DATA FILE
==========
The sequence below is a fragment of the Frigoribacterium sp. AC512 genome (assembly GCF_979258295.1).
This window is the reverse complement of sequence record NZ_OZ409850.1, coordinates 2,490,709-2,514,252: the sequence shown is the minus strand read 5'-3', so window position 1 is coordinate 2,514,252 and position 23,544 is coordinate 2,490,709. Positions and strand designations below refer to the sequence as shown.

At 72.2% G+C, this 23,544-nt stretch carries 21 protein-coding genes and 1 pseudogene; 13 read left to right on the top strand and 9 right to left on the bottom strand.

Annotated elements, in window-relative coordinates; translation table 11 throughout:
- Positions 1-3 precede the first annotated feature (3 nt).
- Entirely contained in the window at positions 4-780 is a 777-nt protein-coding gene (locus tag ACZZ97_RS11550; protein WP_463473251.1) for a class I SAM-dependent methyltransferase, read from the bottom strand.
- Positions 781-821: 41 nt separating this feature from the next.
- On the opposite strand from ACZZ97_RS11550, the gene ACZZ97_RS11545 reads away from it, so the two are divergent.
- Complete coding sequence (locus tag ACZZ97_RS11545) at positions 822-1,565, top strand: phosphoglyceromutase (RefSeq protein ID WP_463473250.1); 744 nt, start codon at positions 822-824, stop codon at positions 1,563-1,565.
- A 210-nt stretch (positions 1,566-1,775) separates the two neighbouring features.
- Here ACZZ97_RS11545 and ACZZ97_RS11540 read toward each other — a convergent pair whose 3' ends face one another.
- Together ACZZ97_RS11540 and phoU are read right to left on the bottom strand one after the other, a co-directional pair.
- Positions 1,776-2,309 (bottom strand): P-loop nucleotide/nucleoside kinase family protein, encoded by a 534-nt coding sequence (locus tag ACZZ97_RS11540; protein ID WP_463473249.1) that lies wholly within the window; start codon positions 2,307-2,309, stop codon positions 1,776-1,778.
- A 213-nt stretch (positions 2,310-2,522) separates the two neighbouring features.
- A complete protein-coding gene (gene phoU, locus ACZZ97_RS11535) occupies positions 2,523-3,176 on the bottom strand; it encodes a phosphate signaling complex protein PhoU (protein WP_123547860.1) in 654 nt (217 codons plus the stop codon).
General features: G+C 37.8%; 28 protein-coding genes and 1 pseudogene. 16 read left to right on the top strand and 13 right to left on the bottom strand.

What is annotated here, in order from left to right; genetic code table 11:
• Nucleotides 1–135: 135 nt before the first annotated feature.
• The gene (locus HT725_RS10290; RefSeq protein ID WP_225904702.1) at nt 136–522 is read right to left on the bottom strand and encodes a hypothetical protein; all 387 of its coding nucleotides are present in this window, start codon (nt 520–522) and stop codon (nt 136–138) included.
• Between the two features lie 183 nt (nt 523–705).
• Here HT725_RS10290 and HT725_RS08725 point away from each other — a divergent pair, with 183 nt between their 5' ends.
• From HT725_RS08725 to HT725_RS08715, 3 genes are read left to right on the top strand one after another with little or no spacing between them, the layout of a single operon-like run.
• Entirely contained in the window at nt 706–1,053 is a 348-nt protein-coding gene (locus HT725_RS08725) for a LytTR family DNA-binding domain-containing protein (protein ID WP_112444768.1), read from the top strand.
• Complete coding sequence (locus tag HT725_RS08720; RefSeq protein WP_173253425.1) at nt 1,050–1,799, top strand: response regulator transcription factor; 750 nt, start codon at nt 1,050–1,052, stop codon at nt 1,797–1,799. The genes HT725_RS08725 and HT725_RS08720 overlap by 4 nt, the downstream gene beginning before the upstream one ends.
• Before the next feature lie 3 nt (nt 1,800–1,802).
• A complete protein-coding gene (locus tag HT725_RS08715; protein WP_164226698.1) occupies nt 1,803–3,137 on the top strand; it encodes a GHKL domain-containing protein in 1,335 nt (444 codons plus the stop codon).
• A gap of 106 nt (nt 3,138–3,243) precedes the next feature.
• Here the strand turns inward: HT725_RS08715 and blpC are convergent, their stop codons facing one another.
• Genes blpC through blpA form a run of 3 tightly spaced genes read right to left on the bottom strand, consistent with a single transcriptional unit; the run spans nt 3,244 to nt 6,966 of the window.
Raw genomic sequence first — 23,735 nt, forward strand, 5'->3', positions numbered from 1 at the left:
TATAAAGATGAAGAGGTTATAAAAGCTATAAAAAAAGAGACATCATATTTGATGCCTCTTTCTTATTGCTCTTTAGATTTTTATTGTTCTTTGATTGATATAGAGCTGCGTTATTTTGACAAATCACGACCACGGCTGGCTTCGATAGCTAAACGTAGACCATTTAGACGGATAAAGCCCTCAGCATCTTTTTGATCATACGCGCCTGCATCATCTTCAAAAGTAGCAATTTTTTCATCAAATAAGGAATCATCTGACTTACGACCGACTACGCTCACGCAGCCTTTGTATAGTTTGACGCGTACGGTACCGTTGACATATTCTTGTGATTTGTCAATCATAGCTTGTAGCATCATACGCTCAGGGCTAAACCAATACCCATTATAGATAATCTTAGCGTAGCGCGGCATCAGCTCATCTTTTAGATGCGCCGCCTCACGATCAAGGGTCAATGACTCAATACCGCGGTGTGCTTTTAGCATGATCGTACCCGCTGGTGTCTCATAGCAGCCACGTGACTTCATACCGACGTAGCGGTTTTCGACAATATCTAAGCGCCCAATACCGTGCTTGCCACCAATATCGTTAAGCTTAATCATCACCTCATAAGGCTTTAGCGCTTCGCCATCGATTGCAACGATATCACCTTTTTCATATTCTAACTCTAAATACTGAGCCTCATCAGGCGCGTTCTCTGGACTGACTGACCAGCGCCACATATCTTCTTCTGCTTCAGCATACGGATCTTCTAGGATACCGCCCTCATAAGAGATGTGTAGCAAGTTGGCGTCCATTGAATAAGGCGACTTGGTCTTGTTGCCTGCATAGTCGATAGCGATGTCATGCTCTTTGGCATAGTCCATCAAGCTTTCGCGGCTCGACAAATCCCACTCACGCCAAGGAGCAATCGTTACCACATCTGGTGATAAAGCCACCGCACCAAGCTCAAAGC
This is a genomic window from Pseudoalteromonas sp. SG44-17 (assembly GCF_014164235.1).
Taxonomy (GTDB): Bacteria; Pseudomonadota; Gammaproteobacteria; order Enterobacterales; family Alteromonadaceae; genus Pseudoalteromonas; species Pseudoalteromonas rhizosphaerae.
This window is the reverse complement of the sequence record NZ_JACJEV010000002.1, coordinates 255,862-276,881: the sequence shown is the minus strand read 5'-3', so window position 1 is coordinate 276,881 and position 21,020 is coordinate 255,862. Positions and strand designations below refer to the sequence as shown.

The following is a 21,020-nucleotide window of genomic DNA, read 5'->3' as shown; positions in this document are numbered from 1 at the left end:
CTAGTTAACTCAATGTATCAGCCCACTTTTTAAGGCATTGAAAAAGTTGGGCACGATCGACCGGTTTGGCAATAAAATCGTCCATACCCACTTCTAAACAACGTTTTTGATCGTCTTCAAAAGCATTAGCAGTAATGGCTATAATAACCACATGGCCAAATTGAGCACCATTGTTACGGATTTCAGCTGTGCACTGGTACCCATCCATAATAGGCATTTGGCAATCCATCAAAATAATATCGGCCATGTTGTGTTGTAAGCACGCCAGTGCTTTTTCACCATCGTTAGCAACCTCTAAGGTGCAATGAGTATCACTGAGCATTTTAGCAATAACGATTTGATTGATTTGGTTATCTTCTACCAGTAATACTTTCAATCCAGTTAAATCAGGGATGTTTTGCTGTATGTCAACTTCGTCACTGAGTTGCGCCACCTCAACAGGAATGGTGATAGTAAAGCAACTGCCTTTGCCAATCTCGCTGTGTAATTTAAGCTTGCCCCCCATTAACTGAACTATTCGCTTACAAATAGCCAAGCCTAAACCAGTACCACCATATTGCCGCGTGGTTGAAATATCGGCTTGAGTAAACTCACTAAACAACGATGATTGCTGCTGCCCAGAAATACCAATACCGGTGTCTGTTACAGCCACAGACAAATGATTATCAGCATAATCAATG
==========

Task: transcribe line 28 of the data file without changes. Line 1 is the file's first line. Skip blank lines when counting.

• Here the strand turns inward: HT725_RS08715 and blpC are convergent, their stop codons facing one another.